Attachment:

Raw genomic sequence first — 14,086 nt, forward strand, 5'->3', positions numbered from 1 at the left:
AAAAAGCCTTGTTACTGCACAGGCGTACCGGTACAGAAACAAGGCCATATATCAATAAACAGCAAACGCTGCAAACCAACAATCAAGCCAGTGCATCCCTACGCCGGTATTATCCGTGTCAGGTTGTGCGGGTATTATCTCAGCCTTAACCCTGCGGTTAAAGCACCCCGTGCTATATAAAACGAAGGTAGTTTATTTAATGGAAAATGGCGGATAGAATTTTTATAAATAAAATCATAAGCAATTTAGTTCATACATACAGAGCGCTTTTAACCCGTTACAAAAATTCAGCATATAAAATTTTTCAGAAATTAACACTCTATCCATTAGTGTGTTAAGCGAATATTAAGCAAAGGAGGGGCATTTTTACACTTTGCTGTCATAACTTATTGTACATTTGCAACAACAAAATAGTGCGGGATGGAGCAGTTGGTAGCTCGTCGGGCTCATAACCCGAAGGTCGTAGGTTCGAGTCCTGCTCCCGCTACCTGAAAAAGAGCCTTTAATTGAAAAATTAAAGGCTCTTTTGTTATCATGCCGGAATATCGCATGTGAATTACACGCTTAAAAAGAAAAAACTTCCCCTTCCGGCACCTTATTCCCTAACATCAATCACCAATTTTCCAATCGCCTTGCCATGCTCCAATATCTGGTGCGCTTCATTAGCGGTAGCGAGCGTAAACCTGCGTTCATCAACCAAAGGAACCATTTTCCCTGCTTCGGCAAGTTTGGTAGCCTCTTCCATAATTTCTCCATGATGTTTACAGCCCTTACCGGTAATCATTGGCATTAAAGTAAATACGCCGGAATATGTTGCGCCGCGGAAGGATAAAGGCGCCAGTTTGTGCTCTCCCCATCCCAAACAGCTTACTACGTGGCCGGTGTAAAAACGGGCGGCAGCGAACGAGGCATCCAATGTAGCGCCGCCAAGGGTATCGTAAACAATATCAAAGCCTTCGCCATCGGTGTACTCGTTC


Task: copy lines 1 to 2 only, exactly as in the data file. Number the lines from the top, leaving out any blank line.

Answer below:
Raw genomic sequence first — 14,086 nt, forward strand, 5'->3', positions numbered from 1 at the left:
AAAAAGCCTTGTTACTGCACAGGCGTACCGGTACAGAAACAAGGCCATATATCAATAAACAGCAAACGCTGCAAACCAACAATCAAGCCAGTGCATCCCTACGCCGGTATTATCCGTGTCAGGTTGTGCGGGTATTATCTCAGCCTTAACCCTGCGGTTAAAGCACCCCGTGCTATATAAAACGAAGGTAGTTTATTTAATGGAAAATGGCGGATAGAATTTTTATAAATAAAATCATAAGCAATTTAGTTCATACATACAGAGCGCTTTTAACCCGTTACAAAAATTCAGCATATAAAATTTTTCAGAAATTAACACTCTATCCATTAGTGTGTTAAGCGAATATTAAGCAAAGGAGGGGCATTTTTACACTTTGCTGTCATAACTTATTGTACATTTGCAACAACAAAATAGTGCGGGATGGAGCAGTTGGTAGCTCGTCGGGCTCATAACCCGAAGGTCGTAGGTTCGAGTCCTGCTCCCGCTACCTGAAAAAGAGCCTTTAATTGAAAAATTAAAGGCTCTTTTGTTATCATGCCGGAATATCGCATGTGAATTACACGCTTAAAAAGAAAAAACTTCCCCTTCCGGCACCTTATTCCCTAACATCAATCACCAATTTTCCAATCGCCTTGCCATGCTCCAATATCTGGTGCGCTTCATTAGCGGTAGCGAGCGTAAACCTGCGTTCATCAACCAAAGGAACCATTTTCCCTGCTTCGGCAAGTTTGGTAGCCTCTTCCATAATTTCTCCATGATGTTTACAGCCCTTACCGGTAATCATTGGCATTAAAGTAAATACGCCGGAATATGTTGCGCCGCGGAAGGATAAAGGCGCCAGTTTGTGCTCTCCCCATCCCAAACAGCTTACTACGTGGCCGGTGTAAAAACGGGCGGCAGCGAACGAGGCATCCAATGTAGCGCCGCCAAGGGTATCGTAAACAATATCAAAGCCTTCGCCATCGGTGTACTCGTTC